Embattled Iraqi Prime Minister Adel Abdul Mahdi has called for an end to anti-government protests that, he said, have cost the country “billions of dollars”.
More than 250 people have been killed since mass demonstrations began in early October. Thousands more have been injured. Demonstrators are demanding economic and political reform. Over the weekend at least three protesters were killed during an attack on the Iranian consulate in the Shia holy city of Karbala.
Both Iran and the United States are seen by protesters as having too much influence on Iraq’s “political elite”, at the expense of the people.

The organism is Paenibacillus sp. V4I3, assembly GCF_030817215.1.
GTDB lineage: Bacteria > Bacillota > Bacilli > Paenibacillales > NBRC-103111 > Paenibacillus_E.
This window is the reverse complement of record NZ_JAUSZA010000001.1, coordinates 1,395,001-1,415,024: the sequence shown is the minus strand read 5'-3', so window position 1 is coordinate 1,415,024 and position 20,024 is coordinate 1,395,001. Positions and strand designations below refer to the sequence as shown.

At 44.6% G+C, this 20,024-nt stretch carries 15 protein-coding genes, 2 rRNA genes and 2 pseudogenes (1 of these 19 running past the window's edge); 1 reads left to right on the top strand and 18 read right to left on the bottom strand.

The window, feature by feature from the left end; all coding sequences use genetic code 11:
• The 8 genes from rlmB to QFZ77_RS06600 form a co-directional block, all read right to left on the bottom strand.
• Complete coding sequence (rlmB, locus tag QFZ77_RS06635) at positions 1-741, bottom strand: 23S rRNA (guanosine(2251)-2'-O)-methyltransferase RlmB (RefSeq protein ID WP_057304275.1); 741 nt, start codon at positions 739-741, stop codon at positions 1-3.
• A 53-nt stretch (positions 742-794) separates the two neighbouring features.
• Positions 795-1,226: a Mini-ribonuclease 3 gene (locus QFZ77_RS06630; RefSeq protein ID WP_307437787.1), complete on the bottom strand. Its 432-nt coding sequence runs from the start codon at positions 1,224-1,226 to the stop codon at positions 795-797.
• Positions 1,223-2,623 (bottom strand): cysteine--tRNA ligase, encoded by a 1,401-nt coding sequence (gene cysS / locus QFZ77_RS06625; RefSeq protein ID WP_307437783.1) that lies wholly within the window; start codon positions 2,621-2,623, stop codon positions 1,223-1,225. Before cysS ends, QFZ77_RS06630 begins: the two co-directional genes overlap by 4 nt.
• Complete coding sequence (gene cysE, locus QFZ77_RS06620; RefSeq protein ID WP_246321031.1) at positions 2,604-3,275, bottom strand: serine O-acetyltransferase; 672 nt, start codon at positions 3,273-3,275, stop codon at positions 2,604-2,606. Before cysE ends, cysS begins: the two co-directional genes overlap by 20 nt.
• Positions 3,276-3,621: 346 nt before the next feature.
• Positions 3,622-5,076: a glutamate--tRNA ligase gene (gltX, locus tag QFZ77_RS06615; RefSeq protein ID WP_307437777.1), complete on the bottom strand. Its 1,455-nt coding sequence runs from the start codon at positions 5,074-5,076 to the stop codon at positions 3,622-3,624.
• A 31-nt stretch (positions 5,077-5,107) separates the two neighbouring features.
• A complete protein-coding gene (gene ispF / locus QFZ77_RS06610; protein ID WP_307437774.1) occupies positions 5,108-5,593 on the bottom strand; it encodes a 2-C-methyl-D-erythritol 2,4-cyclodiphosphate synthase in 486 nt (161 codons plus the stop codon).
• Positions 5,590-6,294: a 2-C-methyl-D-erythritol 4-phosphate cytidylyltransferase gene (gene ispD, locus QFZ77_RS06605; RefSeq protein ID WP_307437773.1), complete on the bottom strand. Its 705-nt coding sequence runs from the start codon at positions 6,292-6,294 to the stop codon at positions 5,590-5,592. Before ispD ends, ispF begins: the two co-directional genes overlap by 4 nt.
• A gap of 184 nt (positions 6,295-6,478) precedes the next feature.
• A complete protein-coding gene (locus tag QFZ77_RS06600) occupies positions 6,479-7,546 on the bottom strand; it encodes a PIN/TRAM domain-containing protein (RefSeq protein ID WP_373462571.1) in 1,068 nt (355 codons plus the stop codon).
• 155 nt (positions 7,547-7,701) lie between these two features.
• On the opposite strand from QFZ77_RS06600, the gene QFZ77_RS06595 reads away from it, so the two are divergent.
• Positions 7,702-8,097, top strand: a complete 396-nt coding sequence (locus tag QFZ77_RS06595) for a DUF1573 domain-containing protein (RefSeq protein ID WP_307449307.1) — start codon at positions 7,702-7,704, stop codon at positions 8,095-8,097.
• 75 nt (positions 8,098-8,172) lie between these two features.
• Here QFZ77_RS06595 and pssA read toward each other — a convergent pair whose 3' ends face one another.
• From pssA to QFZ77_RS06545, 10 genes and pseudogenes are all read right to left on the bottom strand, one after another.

To discuss the ongoing protests in Iraq:
- Daniel Serwer is the director of American Foreign Policy and Conflict Management at the Johns Hopkins School of Advanced International Studies.
- Namo Abdulla is a correspondent and the Washington bureau chief for the Rudaw Media Network.
- Raed Jarrar is an Arab-American political advocate and blogger.
- Mazin Al-Eshaiker served as a special adviser to the prime minister, and currently heads the Injah Development Center, an economic policy center based in Iraq.
About a fifth of Iraq's population is poor. But instead of helping them, politicians enrich themselves and their militias https://t.co/q5g0kcWArt
— The Economist (@TheEconomist) November 4, 2019
— Reuters (@Reuters) October 31, 2019